Large gray building


Separation of powers at stake in US House v. Trump

The U.S. Court of Appeals for the District of Columbia held arguments by phone on Tuesday in a case pitting the Trump administration against the House of Representatives over the latter’s power to enforce a subpoena for former White House Counsel Donald McGahn’s testimony.

 Hand holding a smart phone


Google-Apple contact tracing model gains ground, centralized approach ‘doomed to fail’

Faced with a devastating and unresolved pandemic, governments worldwide are grappling with how to begin re-opening their economies, while protecting the health of their citizens. And many are looking to the smartphones in our pockets as a contact tracing tool to keep tabs on the coronavirus and limit its spread.

 Dark street


EU seeks path towards recovery, but populist forces lurk

European Union leaders are meeting on Thursday to discuss how to power the bloc’s economic recovery and help its hardest-hit members weather the current crisis. On the agenda are various proposals to raise a recovery fund, including the option of joint ‘coronabonds’ as well as a stimulus package to address the economic damage caused by the pandemic.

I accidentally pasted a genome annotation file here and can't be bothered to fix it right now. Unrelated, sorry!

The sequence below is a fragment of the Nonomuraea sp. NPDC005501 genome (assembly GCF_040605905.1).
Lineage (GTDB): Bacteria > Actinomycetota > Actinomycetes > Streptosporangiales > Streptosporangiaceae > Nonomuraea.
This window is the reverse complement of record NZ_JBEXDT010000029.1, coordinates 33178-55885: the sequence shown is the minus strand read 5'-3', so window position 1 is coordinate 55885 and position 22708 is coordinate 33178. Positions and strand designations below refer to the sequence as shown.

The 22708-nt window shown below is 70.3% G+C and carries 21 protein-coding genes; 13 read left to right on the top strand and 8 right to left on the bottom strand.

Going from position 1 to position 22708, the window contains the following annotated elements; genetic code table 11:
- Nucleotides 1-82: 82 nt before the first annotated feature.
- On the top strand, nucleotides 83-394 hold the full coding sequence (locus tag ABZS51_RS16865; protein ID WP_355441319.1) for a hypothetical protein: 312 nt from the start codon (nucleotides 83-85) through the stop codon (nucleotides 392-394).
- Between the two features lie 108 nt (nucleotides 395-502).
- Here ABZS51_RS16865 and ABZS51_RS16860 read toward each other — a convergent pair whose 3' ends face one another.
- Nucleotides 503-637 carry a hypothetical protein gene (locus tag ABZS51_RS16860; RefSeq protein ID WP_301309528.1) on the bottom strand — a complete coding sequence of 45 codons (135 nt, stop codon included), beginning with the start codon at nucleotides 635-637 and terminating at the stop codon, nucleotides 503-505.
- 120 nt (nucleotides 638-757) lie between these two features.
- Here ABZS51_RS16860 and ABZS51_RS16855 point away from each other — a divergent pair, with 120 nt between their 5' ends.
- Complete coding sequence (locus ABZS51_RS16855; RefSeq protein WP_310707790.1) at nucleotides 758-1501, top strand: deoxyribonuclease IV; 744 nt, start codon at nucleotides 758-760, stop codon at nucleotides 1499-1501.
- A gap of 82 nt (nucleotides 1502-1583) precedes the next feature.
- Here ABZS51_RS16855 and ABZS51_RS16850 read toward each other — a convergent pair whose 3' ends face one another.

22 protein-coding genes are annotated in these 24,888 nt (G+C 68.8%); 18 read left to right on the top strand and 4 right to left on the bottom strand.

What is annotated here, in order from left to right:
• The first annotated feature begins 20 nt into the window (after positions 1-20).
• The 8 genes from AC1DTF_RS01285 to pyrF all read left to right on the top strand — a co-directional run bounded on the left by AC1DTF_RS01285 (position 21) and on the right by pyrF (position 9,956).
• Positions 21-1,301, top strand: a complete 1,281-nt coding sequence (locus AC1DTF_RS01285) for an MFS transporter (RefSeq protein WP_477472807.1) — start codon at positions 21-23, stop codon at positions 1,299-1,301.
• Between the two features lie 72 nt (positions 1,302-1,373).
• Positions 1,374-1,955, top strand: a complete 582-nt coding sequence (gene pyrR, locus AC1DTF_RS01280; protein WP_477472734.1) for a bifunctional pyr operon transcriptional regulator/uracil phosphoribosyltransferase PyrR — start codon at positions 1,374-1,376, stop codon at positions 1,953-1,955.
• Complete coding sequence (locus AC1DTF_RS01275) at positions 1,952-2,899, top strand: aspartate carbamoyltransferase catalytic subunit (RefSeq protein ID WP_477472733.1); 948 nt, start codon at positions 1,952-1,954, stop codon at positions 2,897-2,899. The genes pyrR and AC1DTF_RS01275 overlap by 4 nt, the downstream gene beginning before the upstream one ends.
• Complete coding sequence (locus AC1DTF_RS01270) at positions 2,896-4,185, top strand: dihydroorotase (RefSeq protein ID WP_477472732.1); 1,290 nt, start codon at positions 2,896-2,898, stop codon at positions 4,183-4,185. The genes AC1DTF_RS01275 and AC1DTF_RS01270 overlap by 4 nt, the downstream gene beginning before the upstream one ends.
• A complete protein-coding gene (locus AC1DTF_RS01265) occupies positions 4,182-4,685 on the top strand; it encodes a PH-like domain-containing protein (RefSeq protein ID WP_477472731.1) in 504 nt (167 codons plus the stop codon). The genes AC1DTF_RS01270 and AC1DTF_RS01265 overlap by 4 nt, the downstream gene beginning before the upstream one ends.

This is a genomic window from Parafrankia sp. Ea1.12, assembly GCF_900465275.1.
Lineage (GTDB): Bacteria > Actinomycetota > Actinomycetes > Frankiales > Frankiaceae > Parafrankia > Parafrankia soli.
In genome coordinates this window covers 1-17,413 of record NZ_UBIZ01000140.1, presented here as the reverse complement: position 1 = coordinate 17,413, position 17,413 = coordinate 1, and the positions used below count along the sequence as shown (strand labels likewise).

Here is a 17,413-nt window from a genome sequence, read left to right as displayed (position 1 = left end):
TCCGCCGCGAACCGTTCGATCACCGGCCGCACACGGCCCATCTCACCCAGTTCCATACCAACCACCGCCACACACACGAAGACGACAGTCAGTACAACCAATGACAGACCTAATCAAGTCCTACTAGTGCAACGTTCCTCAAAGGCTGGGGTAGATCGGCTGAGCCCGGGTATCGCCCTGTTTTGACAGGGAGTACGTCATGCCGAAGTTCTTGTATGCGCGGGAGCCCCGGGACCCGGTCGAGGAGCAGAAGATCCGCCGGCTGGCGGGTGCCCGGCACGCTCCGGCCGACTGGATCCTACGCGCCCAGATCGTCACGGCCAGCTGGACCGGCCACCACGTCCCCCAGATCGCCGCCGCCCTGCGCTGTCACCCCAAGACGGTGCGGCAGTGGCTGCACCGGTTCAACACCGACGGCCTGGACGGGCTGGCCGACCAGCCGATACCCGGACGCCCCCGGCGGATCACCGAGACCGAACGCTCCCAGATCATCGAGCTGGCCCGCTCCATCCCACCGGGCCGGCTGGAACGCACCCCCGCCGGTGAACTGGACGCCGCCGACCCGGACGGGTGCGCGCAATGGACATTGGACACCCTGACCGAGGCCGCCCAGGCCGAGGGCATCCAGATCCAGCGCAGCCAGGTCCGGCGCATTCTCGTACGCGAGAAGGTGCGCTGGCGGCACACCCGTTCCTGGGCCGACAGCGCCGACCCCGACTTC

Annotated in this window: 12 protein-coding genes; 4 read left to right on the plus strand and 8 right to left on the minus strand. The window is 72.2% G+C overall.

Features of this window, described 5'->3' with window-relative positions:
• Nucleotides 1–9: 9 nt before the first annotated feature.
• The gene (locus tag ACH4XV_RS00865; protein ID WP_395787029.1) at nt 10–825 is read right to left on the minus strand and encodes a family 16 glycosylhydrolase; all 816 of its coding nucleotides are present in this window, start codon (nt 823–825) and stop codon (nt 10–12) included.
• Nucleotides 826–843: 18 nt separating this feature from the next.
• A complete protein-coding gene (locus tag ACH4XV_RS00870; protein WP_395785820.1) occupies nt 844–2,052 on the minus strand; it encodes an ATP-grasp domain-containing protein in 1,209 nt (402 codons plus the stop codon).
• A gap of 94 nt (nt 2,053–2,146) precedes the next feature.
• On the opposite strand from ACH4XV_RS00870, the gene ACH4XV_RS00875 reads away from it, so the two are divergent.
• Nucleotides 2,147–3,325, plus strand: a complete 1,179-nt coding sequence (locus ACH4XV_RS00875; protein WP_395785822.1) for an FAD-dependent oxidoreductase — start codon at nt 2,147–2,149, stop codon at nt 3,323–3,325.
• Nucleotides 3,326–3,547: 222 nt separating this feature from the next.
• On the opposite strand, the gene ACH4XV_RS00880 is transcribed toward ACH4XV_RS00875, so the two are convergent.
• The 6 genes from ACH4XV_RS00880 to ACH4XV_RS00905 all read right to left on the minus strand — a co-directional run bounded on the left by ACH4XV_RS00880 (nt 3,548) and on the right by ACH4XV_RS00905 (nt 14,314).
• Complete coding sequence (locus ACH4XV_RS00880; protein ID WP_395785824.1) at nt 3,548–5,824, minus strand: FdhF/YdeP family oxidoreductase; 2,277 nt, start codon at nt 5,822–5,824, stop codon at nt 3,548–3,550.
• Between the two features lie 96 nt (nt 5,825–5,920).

Aditi Sahasrabuddhe


Student Spotlight: Aditi Sahasrabuddhe

Aditi Sahasrabuddhe is a doctoral student in government with a focus on international relations from Goa, India. After earning her bachelor’s degree at Edinburgh University and master’s degree at the London School of Economics and Political Science, she chose to attend Cornell due to the ability to work with faculty across fields, friendliness of those in the field of government, and available resources.

 Border wall with vans and buildings


With executive order, Trump advances restrictive policies for immigrants, refugees

On Monday, President Trump said in a tweet that he would sign an executive order temporarily suspending immigration to the United States in the midst of the coronavirus outbreak. The executive order is anticipated to include halting new green cards and work visas.

 Closed sign in store window


'Not even debatable' that authority to reopen economy lies with states

In Monday’s coronavirus press briefing, President Trump said that he has “total authority” to reopen the economy, in contrast to plans being made by governors and local officials across the country to lift restrictions.

 World Bank headquarters


Floundering economies look to IMF, World Bank for meaningful change